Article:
In the 1891 Census (Sunday 5 April 1891) the Rhymes family, with two children, were living in The Lodge, The Village, Sarsden, near Chipping Norton. The family, then with three children were still residing in the Lodge Cottage, Sarsden at the time of the 1901 Census (Sunday 31 March 1901). Lewis was then 16 years old and employed as an agricultural labourer.

In 1903 Eliza died at the age of 39.

In July 1904 Lewis joined the Gloucestershire Regiment.

In 1907 Edward married Julia Sale in Chipping Norton (registered Chipping Norton 1907 Apr-Jun Volume 3A Page 1961).

In the 1911 Census (Sunday 2 April 1911) Lewis was serving with 1st Battalion, Gloucestershire Regiment. His father; Edward, was living with his new wife and his two children in 5 Alexander Square, Chipping Norton.

On 23 August 1911 Lewis was discharged from the 1st Battalion, Gloucestershire Regiment after seven years' service. He was placed on Military Reserve. He was initially employed by the Chipping Norton Gas Company.

On 2 April 1912 he was appointed Police Constable 79 in the Oxfordshire Constabulary. After initial training in the Oxfordshire Constabulary Headquarters in Oxford, he was posted to the Bullingdon Division on 16 September 1912.

On 22 June 1914 he moved to the Ploughley Division at Bicester. This could have been connected with his marriage to Ellen which is registered as taking place between April and June of 1914 in Abingdon (Volume 2C Page 719).

In 1914 military tension was rising in Europe. On 4 August Germany invaded Belgium as a means of accessing and invading France. Due to Germany’s refusal to retreat from the invasion Britain had no option but to declare war on Germany, and The Great War, later also to be referred to as World War One, commenced.

As Lewis was on military Reserve he was recalled to the Colours with effect from 4 August 1914 and rejoined the 1st Battalion of the Gloucestershire Regiment which was immediately mobilised for war and landed at La Harve on 13 August 1914.

On Christmas Day 1914 Private 7657 Lewis Rhymes of 1st Battalion Gloucestershire Regiment died of wounds received while in action. He is remembered with honour and buried in grave reference 111.A.89 in Boulogne Eastern Cemetery, Boulogne, Pas de Calais, France.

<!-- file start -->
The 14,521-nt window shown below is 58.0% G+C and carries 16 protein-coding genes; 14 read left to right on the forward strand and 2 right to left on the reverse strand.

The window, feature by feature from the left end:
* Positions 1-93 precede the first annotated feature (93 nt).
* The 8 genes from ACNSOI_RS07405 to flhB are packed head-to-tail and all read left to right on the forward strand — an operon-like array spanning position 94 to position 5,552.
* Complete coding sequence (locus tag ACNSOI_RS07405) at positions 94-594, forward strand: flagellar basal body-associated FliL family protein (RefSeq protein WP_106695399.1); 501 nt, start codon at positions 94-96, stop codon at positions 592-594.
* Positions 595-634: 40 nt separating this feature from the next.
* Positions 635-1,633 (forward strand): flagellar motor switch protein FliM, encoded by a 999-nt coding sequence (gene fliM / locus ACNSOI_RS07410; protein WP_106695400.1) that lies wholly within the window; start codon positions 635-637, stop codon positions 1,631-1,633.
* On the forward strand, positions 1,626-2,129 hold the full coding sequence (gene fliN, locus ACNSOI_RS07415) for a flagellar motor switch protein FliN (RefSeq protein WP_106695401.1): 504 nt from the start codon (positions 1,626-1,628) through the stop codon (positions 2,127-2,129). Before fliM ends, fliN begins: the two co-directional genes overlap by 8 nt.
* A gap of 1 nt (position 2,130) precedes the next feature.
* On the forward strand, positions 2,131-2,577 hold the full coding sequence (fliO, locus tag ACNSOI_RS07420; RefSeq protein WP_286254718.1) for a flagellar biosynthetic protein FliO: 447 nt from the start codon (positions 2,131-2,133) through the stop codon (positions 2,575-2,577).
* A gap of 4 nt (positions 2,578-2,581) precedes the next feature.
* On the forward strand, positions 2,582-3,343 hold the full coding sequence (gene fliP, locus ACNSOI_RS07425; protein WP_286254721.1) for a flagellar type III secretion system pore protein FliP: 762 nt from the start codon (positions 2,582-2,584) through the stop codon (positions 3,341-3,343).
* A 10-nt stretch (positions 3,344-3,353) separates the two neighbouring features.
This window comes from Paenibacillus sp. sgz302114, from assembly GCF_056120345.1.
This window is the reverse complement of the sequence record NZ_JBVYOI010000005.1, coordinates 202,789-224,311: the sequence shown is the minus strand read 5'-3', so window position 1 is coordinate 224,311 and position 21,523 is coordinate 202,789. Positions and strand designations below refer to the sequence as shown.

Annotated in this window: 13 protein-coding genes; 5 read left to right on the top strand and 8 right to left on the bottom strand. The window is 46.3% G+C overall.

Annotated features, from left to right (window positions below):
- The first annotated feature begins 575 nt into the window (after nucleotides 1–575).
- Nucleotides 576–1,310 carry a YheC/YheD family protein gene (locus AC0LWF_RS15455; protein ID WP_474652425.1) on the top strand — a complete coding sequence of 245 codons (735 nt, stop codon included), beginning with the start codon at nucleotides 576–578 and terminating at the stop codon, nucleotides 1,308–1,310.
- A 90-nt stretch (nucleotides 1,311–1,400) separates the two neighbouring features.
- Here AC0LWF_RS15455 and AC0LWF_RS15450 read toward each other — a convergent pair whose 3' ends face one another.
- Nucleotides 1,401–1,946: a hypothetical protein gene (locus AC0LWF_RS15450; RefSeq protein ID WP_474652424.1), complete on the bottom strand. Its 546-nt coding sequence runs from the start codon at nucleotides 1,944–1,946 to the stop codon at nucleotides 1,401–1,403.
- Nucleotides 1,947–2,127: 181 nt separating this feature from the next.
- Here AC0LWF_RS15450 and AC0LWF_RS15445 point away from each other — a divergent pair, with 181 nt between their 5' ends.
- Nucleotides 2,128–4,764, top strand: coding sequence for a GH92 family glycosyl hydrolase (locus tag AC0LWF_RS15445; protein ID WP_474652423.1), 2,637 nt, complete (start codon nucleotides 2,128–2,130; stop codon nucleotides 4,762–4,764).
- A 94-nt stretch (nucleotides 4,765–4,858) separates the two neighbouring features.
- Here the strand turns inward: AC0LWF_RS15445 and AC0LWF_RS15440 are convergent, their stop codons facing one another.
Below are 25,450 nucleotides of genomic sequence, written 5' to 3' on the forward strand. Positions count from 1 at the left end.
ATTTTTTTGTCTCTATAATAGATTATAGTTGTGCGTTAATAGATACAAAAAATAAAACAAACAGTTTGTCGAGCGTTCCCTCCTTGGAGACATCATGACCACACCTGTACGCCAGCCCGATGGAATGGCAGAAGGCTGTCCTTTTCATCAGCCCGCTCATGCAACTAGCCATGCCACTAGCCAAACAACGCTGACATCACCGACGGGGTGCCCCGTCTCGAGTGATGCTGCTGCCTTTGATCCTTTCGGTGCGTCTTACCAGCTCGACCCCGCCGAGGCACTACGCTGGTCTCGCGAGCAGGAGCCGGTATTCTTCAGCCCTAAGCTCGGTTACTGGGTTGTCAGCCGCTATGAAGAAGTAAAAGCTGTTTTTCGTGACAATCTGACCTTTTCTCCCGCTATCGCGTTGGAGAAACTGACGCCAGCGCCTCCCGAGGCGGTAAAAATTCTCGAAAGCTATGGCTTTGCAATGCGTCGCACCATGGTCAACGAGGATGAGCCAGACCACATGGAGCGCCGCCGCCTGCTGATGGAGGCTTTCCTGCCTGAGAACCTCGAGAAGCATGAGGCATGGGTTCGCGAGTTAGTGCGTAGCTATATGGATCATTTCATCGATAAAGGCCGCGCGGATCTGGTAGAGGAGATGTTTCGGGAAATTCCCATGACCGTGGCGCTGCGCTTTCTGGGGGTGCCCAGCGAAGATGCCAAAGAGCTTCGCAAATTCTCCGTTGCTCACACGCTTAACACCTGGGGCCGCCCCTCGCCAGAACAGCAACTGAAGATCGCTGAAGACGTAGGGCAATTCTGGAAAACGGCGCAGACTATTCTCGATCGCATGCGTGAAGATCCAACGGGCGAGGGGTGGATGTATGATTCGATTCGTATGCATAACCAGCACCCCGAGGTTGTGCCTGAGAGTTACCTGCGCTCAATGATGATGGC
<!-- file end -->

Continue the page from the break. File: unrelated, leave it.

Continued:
Lewis’ wife; Ellen, went back to Chipping Norton to live with her mother and Lewis’ father in 5 Alexandra Square, Chipping Norton. In the spring of 1915 Ellen gave birth to Edwin L H Rhymes, a son his father never saw (registered Chipping Norton, Oxfordshire 1915 Apr-Jun Volume 3A Page 2136).

William Hunt was born in Bicester, Oxfordshire, in 1886.

He was one of eight children of William and Mary Hunt. His father was a general labourer.

In the 1891 Census (Sunday 5 April 1981) the Hunt family, then with four children were living in Backway, Market End, Bicester. William (Jnr) was the second eldest, and at that time the only son. By the 1901 Census (Sunday 31 March 1901) the Hunt family were still living in Market End, Bicester with eight children, three boys and five girls. William (Jnr) was then 15 years old and working as an agricultural labourer.

In 1905, at the age of 19 years, William joined the Dragoon Guards. In the 1911 Census (Sunday 2 April 1911) he is recorded as a Private in A Squadron 1st Dragoon Guards serving in Ambala, Punjab, India. His parents, with three children still at home, were living in 18 St John Street, Bicester.

On 28 December 1912 William was discharged from the King's Dragoon Guards after nearly seven years' service, and placed on Military Reserve. He returned to Bicester and initially found employment with the Bicester Gas Company.

On 1 April 1913 William was appointed Police Constable 105 in the Oxfordshire Constabulary. After initial training in the Oxfordshire Constabulary Headquarters in Oxford, on 16 May 1913 he was posted to the Bampton East Division at Witney, where he remained until 26 September 1913 when he was posted to the Chadlington Division at Chipping Norton. On 5 January 1914 he was again posted, this time to the Bampton West Division at Burford.

In 1914 military tension was rising in Europe. On 4 August Germany invaded Belgium as a means of accessing and invading France. Due to Germany’s refusal to retreat from the invasion Britain had no option but to declare war on Germany, and The Great War, later also to be referred to as World War One, commenced.

Due to being on Military Reserve, as a result of his service in the Dragoon Guards, William Hunt was immediately recalled to the Colours and returned to the Dragoon Guards.

On 7 June 1915 Private 6192 William Hunt, 1st (King’s) Dragoon Guards, was killed in action. He has no known grave and is remembered with honour on Panel 60 of the Ypres (Menin Gate) Memorial in West-Vlaanderen, Belgium.

Information on this page found and verified from researching archived police records and newspapers plus from entries on the following websites: Find My Past, Ancestry, Commonwealth War Graves Commission, Forces-war-records.